Placenta Abruptio - Topic Overview
What are the symptoms? continued...
You can't really tell how serious placenta
abruptio is by the
amount of vaginal bleeding. Sometimes the blood gets trapped between the placenta
and the wall of the uterus. So there might be a serious problem even if there is
only a little bleeding.
emergency services right away if you have:
- Sudden or severe pain in your
- Severe vaginal bleeding, such as a gush of blood or passing a clot.
symptoms of shock. These include feeling lightheaded
or like you are going faint; feeling confused, restless, or weak; feeling sick
to your stomach or vomiting; and having fast, shallow breathing.
In rare cases, symptoms of shock are the only
signs of a serious problem.
How is placenta abruptio diagnosed?
This problem can be hard to diagnose. Your doctor
will ask questions about your symptoms and do a physical exam.
Tests that may be done include:
- Fetal heart monitoring. This is to assess your baby's condition and check for contractions of the uterus.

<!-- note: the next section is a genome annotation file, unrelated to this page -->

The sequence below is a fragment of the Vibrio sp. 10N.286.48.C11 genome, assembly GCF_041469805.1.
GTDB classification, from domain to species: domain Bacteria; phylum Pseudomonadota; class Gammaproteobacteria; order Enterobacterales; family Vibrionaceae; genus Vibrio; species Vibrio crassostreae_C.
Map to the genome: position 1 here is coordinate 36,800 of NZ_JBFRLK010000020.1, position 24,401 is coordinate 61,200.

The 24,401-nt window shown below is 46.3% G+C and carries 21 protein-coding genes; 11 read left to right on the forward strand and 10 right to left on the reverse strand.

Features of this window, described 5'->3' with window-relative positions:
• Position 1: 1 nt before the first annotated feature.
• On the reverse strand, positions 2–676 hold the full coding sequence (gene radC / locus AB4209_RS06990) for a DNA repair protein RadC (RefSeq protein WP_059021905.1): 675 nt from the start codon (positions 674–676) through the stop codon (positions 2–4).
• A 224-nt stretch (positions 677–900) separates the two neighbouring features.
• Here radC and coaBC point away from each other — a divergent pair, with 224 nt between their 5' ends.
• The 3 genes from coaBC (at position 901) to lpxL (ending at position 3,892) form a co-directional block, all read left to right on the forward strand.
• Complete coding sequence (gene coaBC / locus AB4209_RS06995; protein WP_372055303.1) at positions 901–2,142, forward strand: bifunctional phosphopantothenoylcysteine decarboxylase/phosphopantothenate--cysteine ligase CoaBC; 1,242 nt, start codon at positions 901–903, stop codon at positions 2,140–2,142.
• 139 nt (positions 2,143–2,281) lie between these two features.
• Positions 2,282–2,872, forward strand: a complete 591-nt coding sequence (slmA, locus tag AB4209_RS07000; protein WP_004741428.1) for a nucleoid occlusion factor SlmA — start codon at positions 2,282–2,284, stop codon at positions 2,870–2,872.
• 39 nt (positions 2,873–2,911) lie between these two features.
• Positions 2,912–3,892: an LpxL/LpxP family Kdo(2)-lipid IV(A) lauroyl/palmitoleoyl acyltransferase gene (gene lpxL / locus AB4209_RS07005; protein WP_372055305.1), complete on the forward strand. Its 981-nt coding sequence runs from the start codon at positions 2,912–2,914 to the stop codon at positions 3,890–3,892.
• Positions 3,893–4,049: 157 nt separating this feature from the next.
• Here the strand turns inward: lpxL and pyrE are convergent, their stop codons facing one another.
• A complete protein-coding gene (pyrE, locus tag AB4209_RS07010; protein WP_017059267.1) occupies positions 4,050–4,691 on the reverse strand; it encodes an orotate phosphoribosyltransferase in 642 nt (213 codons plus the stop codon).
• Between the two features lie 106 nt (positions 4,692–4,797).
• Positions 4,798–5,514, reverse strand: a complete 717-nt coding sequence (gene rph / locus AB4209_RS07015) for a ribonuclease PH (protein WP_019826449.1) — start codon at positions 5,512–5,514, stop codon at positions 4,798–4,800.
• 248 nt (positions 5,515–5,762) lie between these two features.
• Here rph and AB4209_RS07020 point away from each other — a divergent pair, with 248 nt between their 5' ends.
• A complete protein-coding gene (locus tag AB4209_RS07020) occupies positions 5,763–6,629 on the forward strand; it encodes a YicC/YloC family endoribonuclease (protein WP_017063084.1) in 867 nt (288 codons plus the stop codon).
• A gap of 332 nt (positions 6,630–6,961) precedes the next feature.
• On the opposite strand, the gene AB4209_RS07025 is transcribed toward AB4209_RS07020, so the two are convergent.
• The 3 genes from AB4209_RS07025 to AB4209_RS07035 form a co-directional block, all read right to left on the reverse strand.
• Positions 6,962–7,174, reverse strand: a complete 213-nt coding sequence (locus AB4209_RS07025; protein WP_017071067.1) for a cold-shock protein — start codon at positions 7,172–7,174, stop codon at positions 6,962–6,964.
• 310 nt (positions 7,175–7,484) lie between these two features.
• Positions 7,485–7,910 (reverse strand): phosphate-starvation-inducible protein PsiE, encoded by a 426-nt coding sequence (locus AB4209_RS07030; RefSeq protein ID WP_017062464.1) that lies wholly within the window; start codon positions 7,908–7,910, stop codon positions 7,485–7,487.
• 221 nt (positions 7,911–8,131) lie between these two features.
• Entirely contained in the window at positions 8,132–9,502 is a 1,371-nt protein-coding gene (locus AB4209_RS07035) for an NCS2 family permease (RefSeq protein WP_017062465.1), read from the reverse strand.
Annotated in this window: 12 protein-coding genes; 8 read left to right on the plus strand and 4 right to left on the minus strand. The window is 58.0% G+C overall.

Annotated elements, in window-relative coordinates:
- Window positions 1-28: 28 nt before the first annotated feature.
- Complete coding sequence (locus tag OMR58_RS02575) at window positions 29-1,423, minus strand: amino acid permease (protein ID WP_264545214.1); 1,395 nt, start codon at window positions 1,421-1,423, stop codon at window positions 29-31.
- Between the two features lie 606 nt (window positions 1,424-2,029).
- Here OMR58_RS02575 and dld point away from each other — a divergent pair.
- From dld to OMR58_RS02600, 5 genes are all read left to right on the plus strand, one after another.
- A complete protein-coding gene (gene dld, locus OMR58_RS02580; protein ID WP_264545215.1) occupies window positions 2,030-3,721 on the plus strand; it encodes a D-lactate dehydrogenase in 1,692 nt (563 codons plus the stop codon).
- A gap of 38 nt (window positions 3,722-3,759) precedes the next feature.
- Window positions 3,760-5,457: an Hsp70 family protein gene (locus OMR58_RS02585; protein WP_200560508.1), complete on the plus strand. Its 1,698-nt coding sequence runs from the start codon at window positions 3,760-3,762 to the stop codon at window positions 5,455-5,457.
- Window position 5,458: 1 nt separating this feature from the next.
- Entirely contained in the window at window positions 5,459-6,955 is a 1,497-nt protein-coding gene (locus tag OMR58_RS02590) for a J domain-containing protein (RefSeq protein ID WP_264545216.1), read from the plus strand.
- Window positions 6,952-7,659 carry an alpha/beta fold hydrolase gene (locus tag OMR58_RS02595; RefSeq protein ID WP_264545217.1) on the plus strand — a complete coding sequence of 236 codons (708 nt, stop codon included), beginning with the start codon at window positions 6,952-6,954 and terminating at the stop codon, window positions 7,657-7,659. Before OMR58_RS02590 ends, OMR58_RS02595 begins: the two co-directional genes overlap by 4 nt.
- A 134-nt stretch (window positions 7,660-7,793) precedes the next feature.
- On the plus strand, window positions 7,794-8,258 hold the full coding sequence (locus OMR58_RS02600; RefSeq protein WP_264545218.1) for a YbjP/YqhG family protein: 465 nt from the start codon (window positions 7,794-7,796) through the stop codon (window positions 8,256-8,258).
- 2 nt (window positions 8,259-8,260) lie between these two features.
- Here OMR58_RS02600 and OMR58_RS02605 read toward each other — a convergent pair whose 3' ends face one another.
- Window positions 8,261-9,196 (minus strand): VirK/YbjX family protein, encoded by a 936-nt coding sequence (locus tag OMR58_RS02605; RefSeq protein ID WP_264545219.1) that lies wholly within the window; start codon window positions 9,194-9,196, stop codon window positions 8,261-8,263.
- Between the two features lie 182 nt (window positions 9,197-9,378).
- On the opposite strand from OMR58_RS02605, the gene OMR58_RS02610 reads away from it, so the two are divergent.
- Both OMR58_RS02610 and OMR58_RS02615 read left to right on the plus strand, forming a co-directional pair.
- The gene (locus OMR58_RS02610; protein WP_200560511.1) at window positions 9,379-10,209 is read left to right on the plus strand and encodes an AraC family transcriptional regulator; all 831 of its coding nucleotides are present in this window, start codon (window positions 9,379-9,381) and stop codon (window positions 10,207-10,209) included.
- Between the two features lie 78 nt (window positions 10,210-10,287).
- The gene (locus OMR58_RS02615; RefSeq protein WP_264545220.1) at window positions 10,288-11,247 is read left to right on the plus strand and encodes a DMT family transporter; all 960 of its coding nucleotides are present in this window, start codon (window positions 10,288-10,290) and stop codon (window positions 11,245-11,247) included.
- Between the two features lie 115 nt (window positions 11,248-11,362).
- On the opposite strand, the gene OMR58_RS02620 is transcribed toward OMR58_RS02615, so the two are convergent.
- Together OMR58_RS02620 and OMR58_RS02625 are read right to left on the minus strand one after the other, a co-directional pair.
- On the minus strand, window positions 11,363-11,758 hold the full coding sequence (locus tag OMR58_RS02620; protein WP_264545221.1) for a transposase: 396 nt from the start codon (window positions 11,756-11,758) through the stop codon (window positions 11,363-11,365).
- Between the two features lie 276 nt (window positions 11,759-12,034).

- An ultrasound. This test can detect about half of placental abruptions.
- A blood test for anemia. You can become anemic from heavy blood loss.
abruptio is suspected, you'll probably need to be in the
hospital until your doctor finds out how severe
How is it treated?
The kind of treatment you need will depend on:
- How severe the abruption is.
it is affecting your baby.
- How close your due date is.
If you have mild placenta abruptio and your baby is not in distress, you may
not have to stay in the hospital.
- You and your baby will be checked often throughout the rest of your pregnancy.
- If you are in preterm labor and are far from your due date, you may be given medicine to stop labor.
If you have moderate to severe placenta abruptio, you will probably have to stay in the hospital so your baby's
health can be watched closely.
- In most cases, the baby will need to be delivered quickly. This means you are likely to have a C-section (cesarean delivery).
- If you have lost a lot of blood, you may need a blood transfusion.
If your baby is premature, he or she may be treated in a neonatal intensive care unit, or NICU. The NICU is geared to the needs of premature or ill newborns.